FIGS. 7B-7E illustrate close-up views of different embodiments of circled area 555 of FIG. 7A illustrating non-limiting configurations of the distal end 301 of the shaft 300. As depicted in FIG. 7B, the distal end 301 of the shaft 300 tapers from a first larger outer diameter 303 proximally to a second smaller outer diameter 304 distally. The second smaller diameter can be, in some embodiments, at least about 5%, 10%, 15%, 20%, 25%, 30%, 35%, 40%, 50%, or more smaller than the diameter of the first larger diameter. In some embodiments, the taper can be constant, accelerating, decelerating, or undulating, for example.

In an alternative embodiment, as depicted in FIG. 7C, the more flexible distal end 301 of the shaft 300 comprises a spring coil 305 operably connected to the shaft 300 proximally and the struts 110 (not shown) of the deflector 100 distally. A core wire 306, which can also be operably connected to the shaft 300 proximally and the struts 110 of the deflector distally may extend through the coil. The coil 305 may be made, for example, of a ribbon with a cylindrical, oval, rectangular, square, or other cross-section depending on the desired clinical result. In another embodiment, as illustrated in FIG. 7D, a core wire 307 comprises two or more wires interwoven together. The core wire 306 or 307 may be made, for example, of stainless steel, Nitinol or other suitable material depending on the desired clinical result. FIG. 7E illustrates an embodiment where the distal end 301 of the shaft 300 comprises a spring coil 305 without any core wire 306 present.

FIG. 7F illustrates another embodiment of a flexible shaft 300 having a more flexible distal end. As shown in FIG. 7F, in a non-limiting configuration, the distal end of the shaft 300 tapers gradually from a first larger outer diameter 303 proximally to a second smaller diameter 304 distally along the length of the flexible shaft 300. In some embodiments, the tapered portion can be along any length of the shaft, or even the entire shaft could be tapered.

In some embodiments, as illustrated schematically in FIG. 7G, one, two, or more movable structures 800 can be present at the distal end of the deflector system 100 on the flexible shaft 300, one, two, or more of the struts 42 (such as near where the strut 110 connects to the deflector frame 106, where the strut 110 connects to the shaft 300, or an intermediate location along the strut 110, or any portion of the deflector frame 106 (such as near where the frame 106 connects to the strut 110, or at other locations along the long axis or the short axis of the frame 106) that allows a portion of the deflector, such as one or both lobes of the frame to bend or rotate in one, two, three, or more directions. Movable structures 800 could be, for example, living joints/or hinges, snap, joint, fabricated fixture, heat-shrinked joint or flexure, welded joints, simple mechanical hinges, pinned hinges, flexible hinges, snap-fit assembly hinges, or the like. In some clinical situations, by incorporating one, two, or more hinges 800 onto the deflector frame 100, more flexibility may be afforded in covering the openings to vessels that may be disposed at a greater variety of angles in tortuous vessels. By having the ability of the frame 106, struts 110, or shaft 300 to rotate about a movable part 800, the deflector 100 could fold back to conform to the greater curvature of a vessel, such as the aorta, in tortuous anatomy.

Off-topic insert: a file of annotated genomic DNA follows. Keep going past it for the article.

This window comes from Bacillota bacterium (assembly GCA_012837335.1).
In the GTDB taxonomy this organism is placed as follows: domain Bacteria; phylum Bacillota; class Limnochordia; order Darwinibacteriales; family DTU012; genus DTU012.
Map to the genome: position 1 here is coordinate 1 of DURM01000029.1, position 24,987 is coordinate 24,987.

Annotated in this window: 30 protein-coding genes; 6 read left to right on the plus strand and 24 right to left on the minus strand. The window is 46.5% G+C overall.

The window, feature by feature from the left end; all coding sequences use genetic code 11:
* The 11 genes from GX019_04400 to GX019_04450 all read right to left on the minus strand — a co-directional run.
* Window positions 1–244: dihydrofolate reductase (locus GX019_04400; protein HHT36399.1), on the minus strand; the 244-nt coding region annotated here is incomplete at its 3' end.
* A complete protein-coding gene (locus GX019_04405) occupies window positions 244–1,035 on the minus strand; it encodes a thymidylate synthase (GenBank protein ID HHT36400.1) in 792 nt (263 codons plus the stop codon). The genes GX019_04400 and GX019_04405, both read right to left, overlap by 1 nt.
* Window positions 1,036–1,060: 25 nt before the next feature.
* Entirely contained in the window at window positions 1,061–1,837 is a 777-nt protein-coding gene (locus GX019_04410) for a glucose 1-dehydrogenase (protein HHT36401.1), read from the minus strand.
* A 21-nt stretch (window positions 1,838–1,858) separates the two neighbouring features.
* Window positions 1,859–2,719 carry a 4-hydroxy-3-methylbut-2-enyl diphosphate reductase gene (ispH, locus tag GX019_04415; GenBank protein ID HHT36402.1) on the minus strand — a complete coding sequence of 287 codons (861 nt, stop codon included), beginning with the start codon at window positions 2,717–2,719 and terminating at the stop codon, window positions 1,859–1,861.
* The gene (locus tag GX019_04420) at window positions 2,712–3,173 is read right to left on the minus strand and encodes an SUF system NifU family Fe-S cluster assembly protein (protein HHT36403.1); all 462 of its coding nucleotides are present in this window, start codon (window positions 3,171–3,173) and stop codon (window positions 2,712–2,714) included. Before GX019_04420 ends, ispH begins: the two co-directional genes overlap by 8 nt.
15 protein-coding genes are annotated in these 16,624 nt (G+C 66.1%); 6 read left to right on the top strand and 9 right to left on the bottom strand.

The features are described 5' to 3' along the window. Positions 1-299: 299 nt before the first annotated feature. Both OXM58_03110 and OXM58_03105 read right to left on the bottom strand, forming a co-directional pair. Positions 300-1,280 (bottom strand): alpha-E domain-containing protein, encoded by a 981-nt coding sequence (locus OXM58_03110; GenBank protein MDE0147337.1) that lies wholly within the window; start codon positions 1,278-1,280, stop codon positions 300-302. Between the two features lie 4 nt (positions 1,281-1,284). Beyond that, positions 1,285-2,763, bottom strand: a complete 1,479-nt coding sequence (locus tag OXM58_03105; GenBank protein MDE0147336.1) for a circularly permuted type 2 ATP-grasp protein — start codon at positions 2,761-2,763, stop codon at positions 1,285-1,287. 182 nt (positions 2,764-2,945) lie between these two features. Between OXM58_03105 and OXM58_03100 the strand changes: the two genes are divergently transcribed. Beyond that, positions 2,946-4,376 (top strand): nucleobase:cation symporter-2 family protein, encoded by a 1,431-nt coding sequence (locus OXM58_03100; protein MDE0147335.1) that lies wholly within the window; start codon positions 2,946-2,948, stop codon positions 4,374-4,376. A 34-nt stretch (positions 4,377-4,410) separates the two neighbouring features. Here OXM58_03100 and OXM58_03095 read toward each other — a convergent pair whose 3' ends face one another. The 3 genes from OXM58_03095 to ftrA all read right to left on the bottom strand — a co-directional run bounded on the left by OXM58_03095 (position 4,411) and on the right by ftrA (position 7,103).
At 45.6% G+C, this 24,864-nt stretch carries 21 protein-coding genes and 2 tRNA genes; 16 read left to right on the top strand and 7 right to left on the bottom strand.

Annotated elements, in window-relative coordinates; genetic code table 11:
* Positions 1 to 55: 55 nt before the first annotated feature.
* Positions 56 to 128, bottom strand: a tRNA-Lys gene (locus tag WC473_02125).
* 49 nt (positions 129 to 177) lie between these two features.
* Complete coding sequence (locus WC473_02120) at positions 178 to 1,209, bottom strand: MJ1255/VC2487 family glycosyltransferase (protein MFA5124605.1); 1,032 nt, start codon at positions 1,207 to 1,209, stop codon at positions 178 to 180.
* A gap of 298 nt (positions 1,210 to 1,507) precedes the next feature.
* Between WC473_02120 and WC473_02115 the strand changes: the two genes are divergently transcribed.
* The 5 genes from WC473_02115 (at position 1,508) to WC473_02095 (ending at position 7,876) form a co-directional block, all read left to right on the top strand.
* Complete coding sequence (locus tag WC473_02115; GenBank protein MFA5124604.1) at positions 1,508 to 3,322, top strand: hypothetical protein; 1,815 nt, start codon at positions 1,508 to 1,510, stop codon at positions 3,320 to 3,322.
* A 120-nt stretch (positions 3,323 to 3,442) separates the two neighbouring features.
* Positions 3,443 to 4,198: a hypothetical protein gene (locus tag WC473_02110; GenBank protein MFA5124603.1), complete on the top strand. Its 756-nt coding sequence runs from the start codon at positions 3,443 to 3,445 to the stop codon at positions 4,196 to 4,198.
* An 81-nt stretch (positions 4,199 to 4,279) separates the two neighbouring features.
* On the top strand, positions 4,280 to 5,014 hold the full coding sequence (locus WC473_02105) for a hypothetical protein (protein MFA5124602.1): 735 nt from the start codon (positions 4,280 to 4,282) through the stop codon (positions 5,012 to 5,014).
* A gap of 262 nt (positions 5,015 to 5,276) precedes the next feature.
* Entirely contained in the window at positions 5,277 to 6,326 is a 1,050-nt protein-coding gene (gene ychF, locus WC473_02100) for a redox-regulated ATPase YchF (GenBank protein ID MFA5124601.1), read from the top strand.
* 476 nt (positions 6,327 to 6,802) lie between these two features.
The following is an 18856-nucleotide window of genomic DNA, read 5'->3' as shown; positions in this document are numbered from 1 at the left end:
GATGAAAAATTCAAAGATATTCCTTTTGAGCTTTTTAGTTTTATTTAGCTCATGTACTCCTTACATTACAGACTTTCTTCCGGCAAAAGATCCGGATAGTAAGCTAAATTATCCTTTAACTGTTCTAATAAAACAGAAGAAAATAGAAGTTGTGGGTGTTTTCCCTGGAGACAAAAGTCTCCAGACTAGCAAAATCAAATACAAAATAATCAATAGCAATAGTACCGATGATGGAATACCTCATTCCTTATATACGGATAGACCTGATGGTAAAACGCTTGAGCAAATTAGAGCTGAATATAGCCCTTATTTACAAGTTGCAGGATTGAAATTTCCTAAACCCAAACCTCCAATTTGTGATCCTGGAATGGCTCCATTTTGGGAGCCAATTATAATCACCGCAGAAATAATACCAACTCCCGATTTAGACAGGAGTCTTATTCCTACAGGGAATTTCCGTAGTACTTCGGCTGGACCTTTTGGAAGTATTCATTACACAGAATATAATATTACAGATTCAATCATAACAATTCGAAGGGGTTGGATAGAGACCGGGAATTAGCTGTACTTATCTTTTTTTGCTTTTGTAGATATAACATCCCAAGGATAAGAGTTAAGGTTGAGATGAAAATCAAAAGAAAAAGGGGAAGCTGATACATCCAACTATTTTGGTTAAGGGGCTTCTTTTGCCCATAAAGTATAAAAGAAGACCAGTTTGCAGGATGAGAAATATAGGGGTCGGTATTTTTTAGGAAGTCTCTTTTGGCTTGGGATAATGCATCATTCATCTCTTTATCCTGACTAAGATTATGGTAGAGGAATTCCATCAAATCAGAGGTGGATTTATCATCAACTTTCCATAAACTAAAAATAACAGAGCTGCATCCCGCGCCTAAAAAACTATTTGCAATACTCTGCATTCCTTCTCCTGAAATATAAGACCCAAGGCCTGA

In some embodiments, the movable structures 800 may allow portions of the deflector 100 to rotate in several different directions. In other embodiments, the movable structures 800 may be more rigid or only open and close in one direction. In some embodiments, a first movable structure may have a greater freedom of movement, rotation, and/or flexibility with respect to a second movable structure. This could be advantageous, for example, such that a first movable structure of a first deflector lobe, such as a lobe pointing toward the descending aorta when in use, provides more or less freedom of movement, rotation, and/or flexibility than a second movable structure of a second deflector lobe, such as a lobe pointing toward the ascending aorta when in use. In yet other embodiments, two or more movable structures 800 may be configured to work together. In other embodiments, a plurality of movable structures may work independently. In an embodiment with a plurality of movable structures, the movable structures could be positioned symmetrically or asymmetrically along the transverse or longitudinal axes of the deflector frame.

FIG. 8 illustrates a cut-away view of one embodiment of the connection 172 of the shaft 300 to the frame 106 of the deflector 100. The shaft 300 is preferably provided with a distal (near connection to frame 106) end shape 320 that positively engages a complimentary portion of the frame attachment junction 130. The connection 172 can include complimentary male-female attachment structures, an interference fit, bonding or other adhesives, or other attachments. The connection 172 may be secured with a hypotube 340 (sleeve or collar) that may also carry a radiopaque marker 170 of the shaft 300 as described above and may provide an attachment point for the retrieval sutures 42 described elsewhere herein. Taper elements 341 which can be fillets of UV adhesive in some embodiments, provide a seal to the connection 172 and advantageously provide a smooth transition at each end of the connection 172.